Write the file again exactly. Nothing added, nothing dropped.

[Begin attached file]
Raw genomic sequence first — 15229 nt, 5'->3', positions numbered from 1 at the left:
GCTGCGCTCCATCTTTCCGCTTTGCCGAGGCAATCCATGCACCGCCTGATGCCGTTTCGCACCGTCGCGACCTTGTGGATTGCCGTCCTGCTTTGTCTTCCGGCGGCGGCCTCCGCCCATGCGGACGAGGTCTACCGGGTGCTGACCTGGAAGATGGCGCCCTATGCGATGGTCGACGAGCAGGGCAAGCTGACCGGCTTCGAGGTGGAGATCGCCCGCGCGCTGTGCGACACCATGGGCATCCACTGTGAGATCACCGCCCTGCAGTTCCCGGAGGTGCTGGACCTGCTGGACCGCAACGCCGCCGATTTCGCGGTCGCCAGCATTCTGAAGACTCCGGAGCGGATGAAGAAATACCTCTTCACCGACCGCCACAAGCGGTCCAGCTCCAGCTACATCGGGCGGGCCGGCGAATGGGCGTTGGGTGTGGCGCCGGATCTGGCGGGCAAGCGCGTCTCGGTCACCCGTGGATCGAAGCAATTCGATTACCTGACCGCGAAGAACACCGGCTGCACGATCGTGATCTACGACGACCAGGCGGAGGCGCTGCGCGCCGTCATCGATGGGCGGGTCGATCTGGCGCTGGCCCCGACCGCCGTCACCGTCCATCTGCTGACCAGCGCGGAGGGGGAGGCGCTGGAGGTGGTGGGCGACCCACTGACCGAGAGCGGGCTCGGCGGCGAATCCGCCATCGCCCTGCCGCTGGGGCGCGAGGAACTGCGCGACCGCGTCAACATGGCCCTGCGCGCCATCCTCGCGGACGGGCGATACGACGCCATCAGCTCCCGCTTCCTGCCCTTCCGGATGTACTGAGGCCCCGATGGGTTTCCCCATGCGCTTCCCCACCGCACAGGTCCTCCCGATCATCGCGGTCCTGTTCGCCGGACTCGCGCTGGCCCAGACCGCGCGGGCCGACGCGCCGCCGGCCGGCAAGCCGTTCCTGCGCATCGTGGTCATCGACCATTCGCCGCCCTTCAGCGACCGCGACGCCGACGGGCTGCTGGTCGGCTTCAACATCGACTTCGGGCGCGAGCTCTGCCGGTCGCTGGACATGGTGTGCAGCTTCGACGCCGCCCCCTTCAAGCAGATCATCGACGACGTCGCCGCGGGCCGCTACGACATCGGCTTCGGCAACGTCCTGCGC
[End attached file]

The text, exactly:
Raw genomic sequence first — 15229 nt, 5'->3', positions numbered from 1 at the left:
GCTGCGCTCCATCTTTCCGCTTTGCCGAGGCAATCCATGCACCGCCTGATGCCGTTTCGCACCGTCGCGACCTTGTGGATTGCCGTCCTGCTTTGTCTTCCGGCGGCGGCCTCCGCCCATGCGGACGAGGTCTACCGGGTGCTGACCTGGAAGATGGCGCCCTATGCGATGGTCGACGAGCAGGGCAAGCTGACCGGCTTCGAGGTGGAGATCGCCCGCGCGCTGTGCGACACCATGGGCATCCACTGTGAGATCACCGCCCTGCAGTTCCCGGAGGTGCTGGACCTGCTGGACCGCAACGCCGCCGATTTCGCGGTCGCCAGCATTCTGAAGACTCCGGAGCGGATGAAGAAATACCTCTTCACCGACCGCCACAAGCGGTCCAGCTCCAGCTACATCGGGCGGGCCGGCGAATGGGCGTTGGGTGTGGCGCCGGATCTGGCGGGCAAGCGCGTCTCGGTCACCCGTGGATCGAAGCAATTCGATTACCTGACCGCGAAGAACACCGGCTGCACGATCGTGATCTACGACGACCAGGCGGAGGCGCTGCGCGCCGTCATCGATGGGCGGGTCGATCTGGCGCTGGCCCCGACCGCCGTCACCGTCCATCTGCTGACCAGCGCGGAGGGGGAGGCGCTGGAGGTGGTGGGCGACCCACTGACCGAGAGCGGGCTCGGCGGCGAATCCGCCATCGCCCTGCCGCTGGGGCGCGAGGAACTGCGCGACCGCGTCAACATGGCCCTGCGCGCCATCCTCGCGGACGGGCGATACGACGCCATCAGCTCCCGCTTCCTGCCCTTCCGGATGTACTGAGGCCCCGATGGGTTTCCCCATGCGCTTCCCCACCGCACAGGTCCTCCCGATCATCGCGGTCCTGTTCGCCGGACTCGCGCTGGCCCAGACCGCGCGGGCCGACGCGCCGCCGGCCGGCAAGCCGTTCCTGCGCATCGTGGTCATCGACCATTCGCCGCCCTTCAGCGACCGCGACGCCGACGGGCTGCTGGTCGGCTTCAACATCGACTTCGGGCGCGAGCTCTGCCGGTCGCTGGACATGGTGTGCAGCTTCGACGCCGCCCCCTTCAAGCAGATCATCGACGACGTCGCCGCGGGCCGCTACGACATCGGCTTCGGCAACGTCCTGCGC